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NYS College of Veterinary Medicine
Cornell University seal
Established 1894
Type Contract
Veterinary school
Dean Michael Kotlikoff
Faculty 265[1]
Postgraduates 335[2]
Location Ithaca, NY, USA

The New York State College of Veterinary Medicine at Cornell University was founded in 1894. It was the first statutory college in New York. Before the creation of the college, instruction in veterinary medicine had been part of Cornell's curriculum since the university's founding. In 1868, when Cornell opened, there was little formal study of veterinary medicine in the United States; with the creation of the veterinary school, Cornell became a pioneer in the field.



Cornell co-founder Ezra Cornell requested the creation of a chair of veterinary medicine. Cornell's other co-founder and first president, Andrew Dickson White, was asked by Ezra Cornell to find the best-qualified person to teach veterinary-related courses at the university. Dr. James Law, from the Edinburgh Veterinary College in Scotland, was chosen for this role. Under pressure from Dr. Law, Cornell set unprecedented standards for veterinary degrees: four years' study for a bachelor's degree in the field, and two years' additional study for a doctoral degree in the field. (Later, when New York State finally established Cornell's Veterinary College, a high school diploma would be required to be admitted to it, which was a high requirement for the time). The first D.V.M. degree from Cornell was awarded in 1876 to Daniel Elmer Salmon, a man who went on to become the founding head of the U.S. Bureau of Animal Industry. He is also noted for initiating the fight against contagious diseases. The school was also a pioneer in educating female veterinarians.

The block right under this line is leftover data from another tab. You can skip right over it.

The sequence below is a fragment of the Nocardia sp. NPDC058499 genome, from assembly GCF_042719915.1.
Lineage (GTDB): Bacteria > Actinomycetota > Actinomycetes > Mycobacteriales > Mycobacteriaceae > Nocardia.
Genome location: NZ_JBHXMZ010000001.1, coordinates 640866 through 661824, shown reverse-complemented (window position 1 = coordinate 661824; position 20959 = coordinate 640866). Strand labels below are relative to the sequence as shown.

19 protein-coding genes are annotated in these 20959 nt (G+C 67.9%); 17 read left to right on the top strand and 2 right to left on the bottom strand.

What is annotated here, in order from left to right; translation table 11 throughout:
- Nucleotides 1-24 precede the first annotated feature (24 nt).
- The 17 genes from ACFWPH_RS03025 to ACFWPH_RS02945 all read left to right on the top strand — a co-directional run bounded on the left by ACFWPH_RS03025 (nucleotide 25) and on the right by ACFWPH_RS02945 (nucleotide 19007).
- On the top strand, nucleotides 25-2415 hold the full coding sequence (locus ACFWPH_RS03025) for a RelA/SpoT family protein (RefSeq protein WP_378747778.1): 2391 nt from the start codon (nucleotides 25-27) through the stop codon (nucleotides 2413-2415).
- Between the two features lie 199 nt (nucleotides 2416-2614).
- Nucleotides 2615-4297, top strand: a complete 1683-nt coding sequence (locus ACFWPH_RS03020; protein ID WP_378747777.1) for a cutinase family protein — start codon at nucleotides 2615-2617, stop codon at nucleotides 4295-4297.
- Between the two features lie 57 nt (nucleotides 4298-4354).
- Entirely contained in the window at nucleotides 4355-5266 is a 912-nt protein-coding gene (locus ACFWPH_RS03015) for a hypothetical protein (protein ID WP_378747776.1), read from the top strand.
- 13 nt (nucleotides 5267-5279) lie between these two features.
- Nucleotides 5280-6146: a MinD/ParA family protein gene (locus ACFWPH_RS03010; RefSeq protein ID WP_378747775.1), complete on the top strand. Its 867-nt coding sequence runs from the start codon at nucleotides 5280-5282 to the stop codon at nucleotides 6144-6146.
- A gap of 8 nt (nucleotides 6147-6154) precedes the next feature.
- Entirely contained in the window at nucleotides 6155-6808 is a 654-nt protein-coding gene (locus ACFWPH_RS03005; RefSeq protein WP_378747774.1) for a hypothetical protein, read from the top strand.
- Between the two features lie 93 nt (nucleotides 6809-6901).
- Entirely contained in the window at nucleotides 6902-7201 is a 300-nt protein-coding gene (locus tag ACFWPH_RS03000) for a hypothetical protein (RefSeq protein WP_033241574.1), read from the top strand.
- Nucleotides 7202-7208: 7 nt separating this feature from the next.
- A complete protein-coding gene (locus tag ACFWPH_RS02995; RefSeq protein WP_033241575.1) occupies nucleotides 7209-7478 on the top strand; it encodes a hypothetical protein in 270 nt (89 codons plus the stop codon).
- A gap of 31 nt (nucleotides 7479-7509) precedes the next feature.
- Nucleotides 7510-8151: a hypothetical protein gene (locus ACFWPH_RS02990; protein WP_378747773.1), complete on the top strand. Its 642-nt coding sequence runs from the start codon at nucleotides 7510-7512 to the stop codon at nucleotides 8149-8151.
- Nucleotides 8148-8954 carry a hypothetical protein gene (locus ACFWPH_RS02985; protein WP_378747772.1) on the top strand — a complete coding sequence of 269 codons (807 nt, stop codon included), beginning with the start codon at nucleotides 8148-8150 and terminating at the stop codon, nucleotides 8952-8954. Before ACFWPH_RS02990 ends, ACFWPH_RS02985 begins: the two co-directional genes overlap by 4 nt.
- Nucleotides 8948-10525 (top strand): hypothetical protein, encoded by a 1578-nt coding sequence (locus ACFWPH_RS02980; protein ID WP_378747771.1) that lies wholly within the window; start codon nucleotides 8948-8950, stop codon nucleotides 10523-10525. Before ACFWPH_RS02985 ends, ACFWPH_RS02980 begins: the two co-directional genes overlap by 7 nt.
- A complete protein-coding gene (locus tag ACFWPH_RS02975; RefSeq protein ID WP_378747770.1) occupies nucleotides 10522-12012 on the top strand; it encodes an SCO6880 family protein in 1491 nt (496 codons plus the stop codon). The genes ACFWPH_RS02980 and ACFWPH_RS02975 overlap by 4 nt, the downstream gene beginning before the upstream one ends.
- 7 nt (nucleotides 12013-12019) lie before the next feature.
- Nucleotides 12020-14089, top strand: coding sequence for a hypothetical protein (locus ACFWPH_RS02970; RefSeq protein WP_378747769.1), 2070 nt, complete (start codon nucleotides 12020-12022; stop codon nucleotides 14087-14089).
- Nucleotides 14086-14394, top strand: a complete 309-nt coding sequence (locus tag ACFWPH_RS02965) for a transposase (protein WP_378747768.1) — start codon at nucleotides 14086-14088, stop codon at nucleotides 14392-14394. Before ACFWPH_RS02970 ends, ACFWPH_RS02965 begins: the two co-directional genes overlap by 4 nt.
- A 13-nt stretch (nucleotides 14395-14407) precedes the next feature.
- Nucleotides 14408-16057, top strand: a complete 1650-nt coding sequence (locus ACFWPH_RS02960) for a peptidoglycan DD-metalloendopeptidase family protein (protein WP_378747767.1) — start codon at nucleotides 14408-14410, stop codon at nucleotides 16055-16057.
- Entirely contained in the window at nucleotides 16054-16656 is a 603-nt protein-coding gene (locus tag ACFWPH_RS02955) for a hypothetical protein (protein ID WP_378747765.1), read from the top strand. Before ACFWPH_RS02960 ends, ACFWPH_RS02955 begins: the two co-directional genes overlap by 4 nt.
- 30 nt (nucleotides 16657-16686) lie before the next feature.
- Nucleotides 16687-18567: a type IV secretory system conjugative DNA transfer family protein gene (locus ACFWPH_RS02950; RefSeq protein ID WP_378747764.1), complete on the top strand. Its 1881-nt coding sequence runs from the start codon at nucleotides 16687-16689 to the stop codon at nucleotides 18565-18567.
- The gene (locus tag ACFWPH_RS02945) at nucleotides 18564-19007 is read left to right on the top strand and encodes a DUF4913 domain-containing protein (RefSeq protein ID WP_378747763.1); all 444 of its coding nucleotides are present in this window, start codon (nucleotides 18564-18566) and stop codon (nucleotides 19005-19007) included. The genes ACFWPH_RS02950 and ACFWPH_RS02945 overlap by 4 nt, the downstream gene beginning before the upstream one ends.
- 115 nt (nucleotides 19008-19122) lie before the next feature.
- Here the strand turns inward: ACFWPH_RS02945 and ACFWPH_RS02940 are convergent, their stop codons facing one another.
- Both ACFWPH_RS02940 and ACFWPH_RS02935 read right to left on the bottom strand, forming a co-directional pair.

Deans of the NYS College of Veterinary Medicine
James Law 1894-1908
Veranus Alva Moore 1908-1929
Pierre Augustine Fish 1929-1931
William Arthur Hagan 1932-1959
George C. Poppensiek 1959-1974
Edward C. Melby, Jr. 1975-1984
Robert D. Phemister 1985-1995
Franklin M. Loew 1995-1997
Donald F. Smith 1997-2007
Michael I. Kotlikoff 2007-Present

State legislation creating Cornell's Veterinary College[3] was signed on March 21, 1894 by former New York Governor Roswell P. Flower, a man who had become convinced of the value of veterinary medicine to the health of people by virtue of prior personal farm experience. The enabling legislation creating the college also provided state funds for a veterinary building at Cornell. The building opened in the fall of 1896.[4] The state funded a new veterinary complex for Cornell and the college in 1957 on the east edge of the campus. Today, this complex is the largest veterinary complex in higher education in the United States.[5]


Veterinary Research Center